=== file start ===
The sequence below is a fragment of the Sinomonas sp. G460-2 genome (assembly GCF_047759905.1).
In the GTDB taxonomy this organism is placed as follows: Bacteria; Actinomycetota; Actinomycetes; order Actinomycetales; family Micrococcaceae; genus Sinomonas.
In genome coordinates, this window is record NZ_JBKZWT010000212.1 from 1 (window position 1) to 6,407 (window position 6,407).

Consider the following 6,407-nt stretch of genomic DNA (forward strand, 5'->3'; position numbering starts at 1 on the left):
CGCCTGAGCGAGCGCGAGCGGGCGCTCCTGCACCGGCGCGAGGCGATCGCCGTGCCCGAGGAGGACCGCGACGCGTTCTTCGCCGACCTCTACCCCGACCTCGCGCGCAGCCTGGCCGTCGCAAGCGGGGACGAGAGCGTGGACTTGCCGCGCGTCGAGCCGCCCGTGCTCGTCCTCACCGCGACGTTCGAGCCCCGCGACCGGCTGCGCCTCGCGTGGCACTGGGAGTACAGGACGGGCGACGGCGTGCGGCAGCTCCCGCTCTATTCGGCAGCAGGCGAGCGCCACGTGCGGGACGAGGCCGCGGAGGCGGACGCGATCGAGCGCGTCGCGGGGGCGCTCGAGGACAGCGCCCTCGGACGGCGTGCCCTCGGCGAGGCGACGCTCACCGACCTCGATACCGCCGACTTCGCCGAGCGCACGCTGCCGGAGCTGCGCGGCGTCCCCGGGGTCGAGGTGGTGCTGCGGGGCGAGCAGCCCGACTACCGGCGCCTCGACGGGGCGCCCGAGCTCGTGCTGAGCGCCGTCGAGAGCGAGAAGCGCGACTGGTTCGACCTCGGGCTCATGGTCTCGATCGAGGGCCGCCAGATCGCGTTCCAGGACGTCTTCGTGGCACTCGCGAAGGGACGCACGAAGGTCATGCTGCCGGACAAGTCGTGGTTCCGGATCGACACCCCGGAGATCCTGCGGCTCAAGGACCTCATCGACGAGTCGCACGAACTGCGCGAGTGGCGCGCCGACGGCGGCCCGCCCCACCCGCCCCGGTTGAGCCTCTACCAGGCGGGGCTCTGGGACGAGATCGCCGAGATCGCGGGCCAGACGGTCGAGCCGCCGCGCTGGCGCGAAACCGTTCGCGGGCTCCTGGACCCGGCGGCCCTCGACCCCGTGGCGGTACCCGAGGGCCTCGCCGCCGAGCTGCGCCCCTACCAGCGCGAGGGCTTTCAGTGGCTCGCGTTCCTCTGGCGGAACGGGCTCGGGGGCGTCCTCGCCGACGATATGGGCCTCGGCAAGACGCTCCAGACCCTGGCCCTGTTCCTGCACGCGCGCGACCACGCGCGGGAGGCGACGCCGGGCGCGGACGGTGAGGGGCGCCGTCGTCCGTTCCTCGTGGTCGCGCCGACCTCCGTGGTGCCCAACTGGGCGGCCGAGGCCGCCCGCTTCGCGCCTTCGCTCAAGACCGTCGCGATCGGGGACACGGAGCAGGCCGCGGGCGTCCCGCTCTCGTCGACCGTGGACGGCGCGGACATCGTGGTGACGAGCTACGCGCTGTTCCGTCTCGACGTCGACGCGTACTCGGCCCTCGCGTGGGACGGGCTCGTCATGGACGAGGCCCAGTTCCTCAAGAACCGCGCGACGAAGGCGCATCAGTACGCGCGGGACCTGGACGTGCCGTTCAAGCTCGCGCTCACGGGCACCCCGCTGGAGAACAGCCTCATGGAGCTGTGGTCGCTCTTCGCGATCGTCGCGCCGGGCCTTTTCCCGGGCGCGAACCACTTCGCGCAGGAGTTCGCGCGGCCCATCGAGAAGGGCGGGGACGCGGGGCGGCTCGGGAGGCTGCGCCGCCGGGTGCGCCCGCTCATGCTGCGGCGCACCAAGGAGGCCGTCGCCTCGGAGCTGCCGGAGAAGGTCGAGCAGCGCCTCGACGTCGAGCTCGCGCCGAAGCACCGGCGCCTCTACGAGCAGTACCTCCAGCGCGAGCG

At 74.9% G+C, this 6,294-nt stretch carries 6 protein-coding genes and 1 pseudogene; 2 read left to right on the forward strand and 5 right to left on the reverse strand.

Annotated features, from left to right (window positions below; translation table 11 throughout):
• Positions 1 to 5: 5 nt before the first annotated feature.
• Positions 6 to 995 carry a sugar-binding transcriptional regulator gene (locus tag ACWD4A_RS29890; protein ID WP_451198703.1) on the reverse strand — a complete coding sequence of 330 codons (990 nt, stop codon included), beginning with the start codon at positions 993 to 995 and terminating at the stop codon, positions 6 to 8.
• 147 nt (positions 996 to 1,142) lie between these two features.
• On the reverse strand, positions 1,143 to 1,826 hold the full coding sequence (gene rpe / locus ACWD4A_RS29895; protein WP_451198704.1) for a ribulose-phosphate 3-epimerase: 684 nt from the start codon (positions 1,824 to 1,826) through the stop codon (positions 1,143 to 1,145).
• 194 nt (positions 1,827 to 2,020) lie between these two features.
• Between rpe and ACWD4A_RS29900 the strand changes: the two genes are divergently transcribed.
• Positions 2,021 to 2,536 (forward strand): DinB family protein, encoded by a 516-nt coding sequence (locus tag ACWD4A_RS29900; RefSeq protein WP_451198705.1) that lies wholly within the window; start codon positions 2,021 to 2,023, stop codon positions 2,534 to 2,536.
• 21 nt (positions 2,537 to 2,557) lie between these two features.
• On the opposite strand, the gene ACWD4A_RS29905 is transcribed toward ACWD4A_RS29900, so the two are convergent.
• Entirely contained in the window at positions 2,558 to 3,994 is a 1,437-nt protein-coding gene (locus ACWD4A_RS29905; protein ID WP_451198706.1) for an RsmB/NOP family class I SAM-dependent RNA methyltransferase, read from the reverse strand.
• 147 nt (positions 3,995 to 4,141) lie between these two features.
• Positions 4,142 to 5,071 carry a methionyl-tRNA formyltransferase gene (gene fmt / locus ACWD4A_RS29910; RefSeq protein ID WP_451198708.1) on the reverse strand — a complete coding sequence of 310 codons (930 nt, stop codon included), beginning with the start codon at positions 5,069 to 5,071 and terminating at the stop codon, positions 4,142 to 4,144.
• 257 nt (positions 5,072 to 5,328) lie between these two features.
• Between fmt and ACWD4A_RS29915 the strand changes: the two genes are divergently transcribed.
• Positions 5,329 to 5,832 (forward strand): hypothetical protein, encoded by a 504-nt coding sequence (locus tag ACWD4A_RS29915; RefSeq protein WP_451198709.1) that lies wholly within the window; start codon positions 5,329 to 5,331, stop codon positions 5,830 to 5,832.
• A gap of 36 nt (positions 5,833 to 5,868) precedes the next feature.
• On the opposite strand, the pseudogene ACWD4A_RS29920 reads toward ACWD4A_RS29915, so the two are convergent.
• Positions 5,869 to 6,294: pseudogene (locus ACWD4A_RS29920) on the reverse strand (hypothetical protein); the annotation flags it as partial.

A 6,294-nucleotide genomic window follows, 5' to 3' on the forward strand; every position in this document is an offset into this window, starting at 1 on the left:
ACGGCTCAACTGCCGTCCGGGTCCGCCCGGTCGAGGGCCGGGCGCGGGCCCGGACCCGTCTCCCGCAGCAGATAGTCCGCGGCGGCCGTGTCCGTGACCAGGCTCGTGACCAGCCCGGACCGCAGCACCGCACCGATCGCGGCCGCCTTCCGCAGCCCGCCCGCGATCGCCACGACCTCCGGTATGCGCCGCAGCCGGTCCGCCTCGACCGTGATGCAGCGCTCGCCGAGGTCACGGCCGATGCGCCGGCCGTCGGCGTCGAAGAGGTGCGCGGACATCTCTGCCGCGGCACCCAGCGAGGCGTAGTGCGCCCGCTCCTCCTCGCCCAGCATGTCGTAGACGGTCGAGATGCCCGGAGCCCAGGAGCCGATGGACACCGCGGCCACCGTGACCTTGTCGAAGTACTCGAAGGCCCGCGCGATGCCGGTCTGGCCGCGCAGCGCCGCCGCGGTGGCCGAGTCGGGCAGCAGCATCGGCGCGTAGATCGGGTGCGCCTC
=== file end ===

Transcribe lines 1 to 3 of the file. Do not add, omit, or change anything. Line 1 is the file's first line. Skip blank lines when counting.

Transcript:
The sequence below is a fragment of the Sinomonas sp. G460-2 genome (assembly GCF_047759905.1).
In the GTDB taxonomy this organism is placed as follows: Bacteria; Actinomycetota; Actinomycetes; order Actinomycetales; family Micrococcaceae; genus Sinomonas.
In genome coordinates, this window is record NZ_JBKZWT010000212.1 from 1 (window position 1) to 6,407 (window position 6,407).